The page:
Do I Have Gum Disease?
Are you noticing changes in your mouth like red swollen gums or some bleeding after you brush your teeth? Don’t ignore what could be signs of gum disease. In its early stage, it’s known as gingivitis and only affects your gums. If left untreated, the infection can migrate beneath your gum line and into your bone which becomes a more severe form called periodontitis.
Receding gums: The disintegration or pulling away of your gums from your teeth precipitated by the breakdown of bone. Receding gums may cause your teeth to appear longer.
Shifting Teeth: The bones holding your teeth in place may be under attack by gum disease, or likely periodontitis causing loosening.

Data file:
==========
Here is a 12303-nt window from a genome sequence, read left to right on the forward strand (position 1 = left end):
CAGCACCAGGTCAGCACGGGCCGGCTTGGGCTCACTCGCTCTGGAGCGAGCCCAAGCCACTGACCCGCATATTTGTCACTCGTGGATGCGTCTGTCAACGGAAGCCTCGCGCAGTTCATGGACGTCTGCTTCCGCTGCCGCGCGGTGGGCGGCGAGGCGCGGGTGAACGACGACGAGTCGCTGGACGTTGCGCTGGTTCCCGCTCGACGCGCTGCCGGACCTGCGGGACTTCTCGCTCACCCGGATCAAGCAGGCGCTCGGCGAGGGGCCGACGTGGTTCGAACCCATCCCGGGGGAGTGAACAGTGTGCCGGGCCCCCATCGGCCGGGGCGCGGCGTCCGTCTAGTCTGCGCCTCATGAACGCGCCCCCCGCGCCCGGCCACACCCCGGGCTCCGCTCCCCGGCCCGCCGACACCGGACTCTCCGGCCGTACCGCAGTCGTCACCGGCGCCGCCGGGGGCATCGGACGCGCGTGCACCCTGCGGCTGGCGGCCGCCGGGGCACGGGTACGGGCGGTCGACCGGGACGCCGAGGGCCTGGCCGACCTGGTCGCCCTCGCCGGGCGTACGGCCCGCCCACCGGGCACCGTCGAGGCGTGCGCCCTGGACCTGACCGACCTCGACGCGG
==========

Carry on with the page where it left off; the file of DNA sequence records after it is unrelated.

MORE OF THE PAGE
Sensitivity: When your gums recede, the dentin or sensitive part of your teeth may become exposed leaving it vulnerable to cold air or water.
Bad Breath: The bacteria in your mouth feast on the plaque, and release toxins: the more plaque, the more feasting which causes a repelling odor.
Examination: Your dentist will take a careful look at what is affected and determine how best to control the infection.
Deep Cleaning: This method goes beneath the gum line where regular cleaning is customarily above the gum line.
Scaling: Your dentist may use a specialized instrument to scrape tartar from above and below the gum line.
Root Planing: Coarse surfaces at your root are smoothed to encourage your gums to reattach to your teeth after this procedure.
In addition to deep cleaning, your dentist may suggest an antimicrobial mouthwash or prescribe a topical gel or antibiotic for more advanced cases. For more profound instances, surgery is an option.
Gum disease will not disappear on its own. If you have specific concerns, make an appointment for a dental examination to stay ahead of further implications. Contact us to schedule an appointment today!